Community News

Christmas fears as demand doubles at food banks

Graham Robson December 9, 2022

Brighton & Hove Food Partnership (BHFP) is hoping people will join their city-wide #foodsos campaign, as food banks report record numbers on the run up to Christmas.

According to BHFP, local organisations and businesses could be a “crucial vehicle for emergency action as fears grow that the sudden drop in temperature could push thousands into food insecurity”.

Led by BHFP, the Food SOS campaign is calling for city businesses and organisations to join a city-wide campaign to raise funding or organise food collections at their place of work to donate to local food banks/projects.

Organisations that have joined the campaign include Brighton & Hove City Council, the Old Market, SpecSavers in Hove, Varndean College and Net Natives. It is hoped more organisations will join in.

In a release, BHFP said: “The biggest challenge now is that there is a huge demand for support whilst food donations have reached an all-time low with many food banks now spending hundreds of pounds a week to top-up dwindling stock levels.

“This level of expenditure is unsustainable in the long term and could force many food banks into making difficult decisions, like closing their doors on new referrals, or rationing the amount of food they offer to users, or worse still closing altogether.”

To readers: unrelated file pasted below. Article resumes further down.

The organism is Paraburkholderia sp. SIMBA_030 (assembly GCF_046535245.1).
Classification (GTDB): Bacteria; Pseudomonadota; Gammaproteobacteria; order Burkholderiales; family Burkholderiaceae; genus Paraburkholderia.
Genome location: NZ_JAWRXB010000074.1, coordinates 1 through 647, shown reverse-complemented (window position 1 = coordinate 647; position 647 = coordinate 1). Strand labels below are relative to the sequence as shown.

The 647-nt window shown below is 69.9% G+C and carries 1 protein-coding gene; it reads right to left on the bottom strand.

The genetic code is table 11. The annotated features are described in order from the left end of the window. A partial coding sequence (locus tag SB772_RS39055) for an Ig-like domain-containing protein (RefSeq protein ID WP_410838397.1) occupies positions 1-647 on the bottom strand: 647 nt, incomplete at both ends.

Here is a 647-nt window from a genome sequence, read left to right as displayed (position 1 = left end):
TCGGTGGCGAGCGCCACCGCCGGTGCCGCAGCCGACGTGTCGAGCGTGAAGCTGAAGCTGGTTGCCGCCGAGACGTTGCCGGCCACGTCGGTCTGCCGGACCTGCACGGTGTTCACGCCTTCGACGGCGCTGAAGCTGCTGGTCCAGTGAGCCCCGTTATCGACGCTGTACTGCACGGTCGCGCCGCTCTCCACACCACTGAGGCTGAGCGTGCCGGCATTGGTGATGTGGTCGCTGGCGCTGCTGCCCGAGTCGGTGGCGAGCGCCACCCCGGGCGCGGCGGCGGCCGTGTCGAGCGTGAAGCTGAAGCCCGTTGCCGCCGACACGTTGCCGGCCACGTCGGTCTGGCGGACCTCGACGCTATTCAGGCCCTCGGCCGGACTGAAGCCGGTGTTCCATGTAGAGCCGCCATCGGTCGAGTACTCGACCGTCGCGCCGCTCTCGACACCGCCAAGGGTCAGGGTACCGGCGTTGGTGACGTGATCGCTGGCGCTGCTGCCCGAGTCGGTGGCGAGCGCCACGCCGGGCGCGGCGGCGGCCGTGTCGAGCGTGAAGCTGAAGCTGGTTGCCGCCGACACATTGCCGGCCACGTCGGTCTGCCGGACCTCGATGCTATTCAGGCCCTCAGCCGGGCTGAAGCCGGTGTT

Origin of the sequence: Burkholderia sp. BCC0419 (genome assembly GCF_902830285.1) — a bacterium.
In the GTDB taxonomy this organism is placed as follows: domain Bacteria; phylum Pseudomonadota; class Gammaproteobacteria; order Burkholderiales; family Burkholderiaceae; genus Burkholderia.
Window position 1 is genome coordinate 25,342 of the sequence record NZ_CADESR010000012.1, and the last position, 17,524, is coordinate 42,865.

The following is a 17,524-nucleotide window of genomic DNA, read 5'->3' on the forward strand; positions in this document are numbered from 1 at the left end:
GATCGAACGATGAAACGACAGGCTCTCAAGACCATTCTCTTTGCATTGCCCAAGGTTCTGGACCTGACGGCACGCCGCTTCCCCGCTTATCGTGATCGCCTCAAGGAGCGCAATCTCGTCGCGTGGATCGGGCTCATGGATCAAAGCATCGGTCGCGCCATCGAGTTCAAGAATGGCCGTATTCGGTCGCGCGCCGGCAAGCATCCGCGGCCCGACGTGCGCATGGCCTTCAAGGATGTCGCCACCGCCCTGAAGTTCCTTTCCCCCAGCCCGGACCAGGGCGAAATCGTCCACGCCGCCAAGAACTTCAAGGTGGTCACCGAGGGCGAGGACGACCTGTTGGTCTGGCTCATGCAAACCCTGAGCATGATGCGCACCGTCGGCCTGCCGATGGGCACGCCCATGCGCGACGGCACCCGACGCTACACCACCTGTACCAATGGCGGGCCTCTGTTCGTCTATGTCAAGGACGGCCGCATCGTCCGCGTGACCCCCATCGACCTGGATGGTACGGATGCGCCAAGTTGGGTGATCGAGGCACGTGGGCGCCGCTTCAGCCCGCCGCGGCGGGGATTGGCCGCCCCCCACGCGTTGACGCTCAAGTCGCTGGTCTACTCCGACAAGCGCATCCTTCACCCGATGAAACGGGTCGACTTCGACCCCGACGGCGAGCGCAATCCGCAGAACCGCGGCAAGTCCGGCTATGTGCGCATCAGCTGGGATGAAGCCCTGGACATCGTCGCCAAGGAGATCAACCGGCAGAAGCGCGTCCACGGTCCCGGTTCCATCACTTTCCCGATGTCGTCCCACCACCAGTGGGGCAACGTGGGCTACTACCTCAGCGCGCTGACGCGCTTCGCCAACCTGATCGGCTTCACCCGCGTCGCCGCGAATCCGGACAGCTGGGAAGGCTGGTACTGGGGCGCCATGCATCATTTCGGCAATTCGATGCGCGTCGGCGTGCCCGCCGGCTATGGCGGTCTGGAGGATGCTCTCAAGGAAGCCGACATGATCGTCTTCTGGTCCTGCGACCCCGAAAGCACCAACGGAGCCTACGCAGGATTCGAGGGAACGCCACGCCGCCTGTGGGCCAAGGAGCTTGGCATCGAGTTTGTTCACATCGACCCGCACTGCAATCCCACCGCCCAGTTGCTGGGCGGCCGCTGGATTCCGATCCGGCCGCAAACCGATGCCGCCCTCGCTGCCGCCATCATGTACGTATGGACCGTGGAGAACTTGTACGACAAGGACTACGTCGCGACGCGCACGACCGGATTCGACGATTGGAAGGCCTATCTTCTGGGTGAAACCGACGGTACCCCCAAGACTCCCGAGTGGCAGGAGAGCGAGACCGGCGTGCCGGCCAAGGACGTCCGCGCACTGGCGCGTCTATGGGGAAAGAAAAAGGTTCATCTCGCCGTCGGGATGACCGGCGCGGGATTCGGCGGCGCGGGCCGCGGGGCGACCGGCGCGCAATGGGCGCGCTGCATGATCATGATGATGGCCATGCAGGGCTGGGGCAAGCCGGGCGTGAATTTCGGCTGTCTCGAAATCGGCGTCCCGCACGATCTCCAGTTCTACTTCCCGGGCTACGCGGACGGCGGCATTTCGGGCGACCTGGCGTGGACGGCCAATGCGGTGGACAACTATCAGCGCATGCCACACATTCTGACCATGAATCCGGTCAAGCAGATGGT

Helen Starr-Keddle, Project Manager of BHFP, added: “In the last few weeks we have had our phones ringing off the hook from people who have absolutely no food in the house and no money to purchase anything.

“This Christmas is going to be particularly brutal for hard-hit families trying to make ends meet. Food bank workers are exhausted and overwhelmed with no end in sight. If you can afford to help, please do.”

Findings show thousands of people in Brighton & Hove now depend on week-in week-out support from charities to meet their everyday food needs. Figures from the city’s Emergency Food Network
annual survey reveal a 69% drop in money and food donations, leaving charities struggling to meet demand.

Mike Jourdain from Brighton & Hove Food Bank, said: “We are really grateful for the generosity of people in our city without which we would not have been able to support the 1,800 residents we have looked after this year. However, we are seeing so many more people coming to our door – now 250 people a week or around 125 households.

“We are buying in 50% of the food we are giving out – £1,500 a week is unsustainable and we are concerned how this will impact on our work in 2023. We are also concerned if other smaller food banks in the city are forced to close.’

The Food SOS campaign initially started out with local Brighton & Hove schools to instigate food donations to local food banks through their harvest festival collection. Now, businesses are the main focus with the hope that more companies can support a local food bank with a one-off food donation
or in some cases a regular tie-in to support on an ongoing basis.

The Food Partnership has a range of digital resources to support an organisation in running their collection to secure donations for local food projects. This includes templates for posters, leaflets
and social media as well as suggested food bank shopping lists. In addition, the Food Partnership has created a range of booklets with information around saving money on food.

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